Poverty rate unchanged: Mom says hard times teach her kids compassion
Poverty rate figures show 15 percent of Americans with family incomes under $23,021: One mom in that population sees lessons in compassion for her kids as a bi-product of her family's trials.
The overall poverty rate in 2011 remained at a record level – 15 percent of the American population at or below the annual income of $23,021 for a family of four, new data from the US Census shows. It was statistically unchanged from the 15.1 percent in the previous year. Blogger Lisa Suhay comments on how families in that 15 percent cope, and a bi-product for her kids is compassion.Skip to next paragraph
Lisa Suhay, who has four sons at home in Norfolk, Va., is a children’s book author and founder of the Norfolk (Va.) Initiative for Chess Excellence (NICE) , a nonprofit organization serving at-risk youth via mentoring and teaching the game of chess for critical thinking and life strategies.
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I just spent several exhausting, sweaty days helping friends divest themselves of a huge chunk of their worldly goods. They were moving into a small condo across town, having hit a crater in the financial road and been forced out of their rental house.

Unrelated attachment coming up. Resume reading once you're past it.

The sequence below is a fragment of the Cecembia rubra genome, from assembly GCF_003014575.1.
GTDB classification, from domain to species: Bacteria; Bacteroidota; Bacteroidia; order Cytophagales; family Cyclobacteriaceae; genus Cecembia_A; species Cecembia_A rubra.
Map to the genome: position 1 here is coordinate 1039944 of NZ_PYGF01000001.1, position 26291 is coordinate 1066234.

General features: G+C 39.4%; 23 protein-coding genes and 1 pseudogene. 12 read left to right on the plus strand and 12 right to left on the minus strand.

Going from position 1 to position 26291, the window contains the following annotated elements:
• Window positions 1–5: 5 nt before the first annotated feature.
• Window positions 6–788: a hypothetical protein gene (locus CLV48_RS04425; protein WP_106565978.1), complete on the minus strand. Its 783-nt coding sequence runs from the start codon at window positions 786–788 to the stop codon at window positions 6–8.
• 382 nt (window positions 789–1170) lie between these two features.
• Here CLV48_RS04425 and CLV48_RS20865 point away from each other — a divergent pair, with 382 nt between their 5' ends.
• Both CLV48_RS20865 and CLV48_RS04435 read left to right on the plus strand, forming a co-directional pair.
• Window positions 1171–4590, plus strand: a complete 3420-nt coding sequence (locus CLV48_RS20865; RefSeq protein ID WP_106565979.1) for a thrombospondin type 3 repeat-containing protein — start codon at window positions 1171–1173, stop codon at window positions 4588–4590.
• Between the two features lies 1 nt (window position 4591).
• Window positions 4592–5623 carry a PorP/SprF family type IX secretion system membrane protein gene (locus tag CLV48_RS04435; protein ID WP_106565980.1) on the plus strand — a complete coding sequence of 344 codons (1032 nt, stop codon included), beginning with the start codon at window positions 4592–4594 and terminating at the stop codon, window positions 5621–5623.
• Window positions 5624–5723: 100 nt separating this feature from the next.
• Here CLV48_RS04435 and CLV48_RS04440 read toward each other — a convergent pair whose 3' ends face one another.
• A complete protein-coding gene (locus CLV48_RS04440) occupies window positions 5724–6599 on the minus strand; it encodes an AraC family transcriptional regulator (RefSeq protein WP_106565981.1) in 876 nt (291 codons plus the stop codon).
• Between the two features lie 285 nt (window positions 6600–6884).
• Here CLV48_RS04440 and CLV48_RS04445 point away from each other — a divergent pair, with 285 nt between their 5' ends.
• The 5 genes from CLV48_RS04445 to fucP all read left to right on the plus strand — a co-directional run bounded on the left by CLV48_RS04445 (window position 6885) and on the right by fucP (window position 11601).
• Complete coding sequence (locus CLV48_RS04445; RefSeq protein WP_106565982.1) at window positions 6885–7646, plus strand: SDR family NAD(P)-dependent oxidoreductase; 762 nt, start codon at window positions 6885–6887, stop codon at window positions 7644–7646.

I saw the excited avarice in the eyes of my sons as they were gifted with DVDs, books, and clothing. And I had to take the time to help them understand that these gifts came from someone’s misfortune and the price of those things was compassion for those in dire straits.
After the talk, I didn’t have to ask my sons to toil in the dead heat (the electricity in the neighbor’s house was shut off so there was no air conditioning) with us as we packed, sorted, and loaded vehicles bound for various places like Hope House Thrift Store and The Park Place Clothes Closet. They could have given all of their belongings to friends, put things on consignment or eBay; instead, the family chose to let others benefit from their loss.
"I think it's easier to part with some of these things if I know someone will really love them like we did," my friend said. "It helps to know they're going to good use."
It's interesting how unforgiving society has become about people who lose their homes, businesses or can't pay for something. It reminds me a bit of when children learn to play chess. As soon as a beginner slips up and moves a piece wrong, the opponent is almost sure to shout, "You can't make that move! He's a cheater!"
I always have to stop the action and explain that sometimes people make errors, but that doesn't mean they did it to make us unhappy or to cheat us.
My choice to be a freelancer so I could stay home five years ago when our youngest, now eight, was diagnosed with Autism Spectrum Aspergers Syndrome came back to slay us financially as the economy withered.